Interesting to note that Texas has a criminal charge on the books that covers creating a fake online ID, that is a third-degree felony. Todays Austin American Statesman drew my attention to it, not because of the story content, which is kind of sleazy, but for the law. Strange how Texas can be really quite progressive in some areas, but staggeringly regressive in others.
The Austin American Statesman article is here on their blog. Apprently after some googling, it’s covered by Section 33.07 of the Texas Penal Code, Online Harassment.
[According to http://chadwestlaw.com/resources/criminal-defense-news/] The amended code 33.07(a) allows a person to be charged with a third degree felony if he or she uses the name or “persona” of another, without that person’s permission and with the intent to “harm, defraud, intimidate, or threaten any person” by creating a web page on a commercial social networking site or other Internet website. The legislature broadened the scope of section 33.07(a) significantly by including the words, “other Internet website.” This broader language could now open the door for charges to be brought against someone who creates an Ebay or Pay Pal account by using another’s credit card and identification information (fraudulently) and purchases goods. Thus, an online impersonator who uses another’s credit card and personal information may not only face theft charges, but may also be looking at a charge of online impersonation.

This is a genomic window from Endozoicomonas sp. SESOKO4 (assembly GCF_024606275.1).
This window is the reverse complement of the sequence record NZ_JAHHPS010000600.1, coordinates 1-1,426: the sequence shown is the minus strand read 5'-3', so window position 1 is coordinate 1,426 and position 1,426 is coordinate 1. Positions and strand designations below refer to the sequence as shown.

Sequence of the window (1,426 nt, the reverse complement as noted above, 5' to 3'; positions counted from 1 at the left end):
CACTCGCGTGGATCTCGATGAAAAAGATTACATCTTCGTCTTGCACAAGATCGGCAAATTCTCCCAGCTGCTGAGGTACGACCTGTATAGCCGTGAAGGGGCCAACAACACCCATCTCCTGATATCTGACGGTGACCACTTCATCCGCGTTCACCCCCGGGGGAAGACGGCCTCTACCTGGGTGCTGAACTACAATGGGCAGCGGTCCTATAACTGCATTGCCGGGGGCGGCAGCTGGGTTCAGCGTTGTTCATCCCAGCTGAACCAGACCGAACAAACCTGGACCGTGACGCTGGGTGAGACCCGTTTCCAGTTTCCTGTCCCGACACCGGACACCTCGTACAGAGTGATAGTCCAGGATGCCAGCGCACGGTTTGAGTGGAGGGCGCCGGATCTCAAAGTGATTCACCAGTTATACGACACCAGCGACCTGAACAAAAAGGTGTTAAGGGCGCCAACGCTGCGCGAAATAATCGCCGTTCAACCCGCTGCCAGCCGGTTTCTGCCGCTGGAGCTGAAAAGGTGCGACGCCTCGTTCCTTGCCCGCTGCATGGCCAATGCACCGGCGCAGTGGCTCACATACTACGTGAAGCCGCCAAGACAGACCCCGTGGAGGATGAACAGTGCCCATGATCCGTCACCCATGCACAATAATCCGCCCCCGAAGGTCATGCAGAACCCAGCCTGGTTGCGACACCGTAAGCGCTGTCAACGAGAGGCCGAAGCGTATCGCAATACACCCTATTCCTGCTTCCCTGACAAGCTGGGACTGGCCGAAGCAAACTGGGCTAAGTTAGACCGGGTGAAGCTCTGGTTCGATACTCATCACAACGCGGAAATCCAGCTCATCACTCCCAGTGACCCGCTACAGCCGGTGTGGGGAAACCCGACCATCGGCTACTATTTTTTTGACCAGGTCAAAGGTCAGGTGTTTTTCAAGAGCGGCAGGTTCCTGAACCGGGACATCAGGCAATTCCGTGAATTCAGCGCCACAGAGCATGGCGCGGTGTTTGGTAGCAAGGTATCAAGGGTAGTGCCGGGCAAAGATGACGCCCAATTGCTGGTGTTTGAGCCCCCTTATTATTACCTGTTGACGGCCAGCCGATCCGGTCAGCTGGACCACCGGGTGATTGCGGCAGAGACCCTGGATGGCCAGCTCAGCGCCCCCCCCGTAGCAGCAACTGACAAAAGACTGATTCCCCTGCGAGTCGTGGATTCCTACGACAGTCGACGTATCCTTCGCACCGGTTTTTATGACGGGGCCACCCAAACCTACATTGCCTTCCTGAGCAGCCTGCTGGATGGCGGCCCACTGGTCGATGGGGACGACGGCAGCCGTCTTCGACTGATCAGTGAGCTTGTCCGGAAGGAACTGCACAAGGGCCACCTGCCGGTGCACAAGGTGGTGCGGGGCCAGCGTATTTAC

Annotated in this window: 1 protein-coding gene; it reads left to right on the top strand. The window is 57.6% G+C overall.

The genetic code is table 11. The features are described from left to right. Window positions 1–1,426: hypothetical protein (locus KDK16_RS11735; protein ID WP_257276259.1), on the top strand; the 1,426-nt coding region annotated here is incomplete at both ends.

There are some obvious potential legitimate uses that might fall under this, but it could also be used for example to go after id’s like the Fake Steve Jobs, so it will be interesting to watch how this 2011 amendment does get used. This is the first time I’ve seen it, and this seems to be entirely appropriate.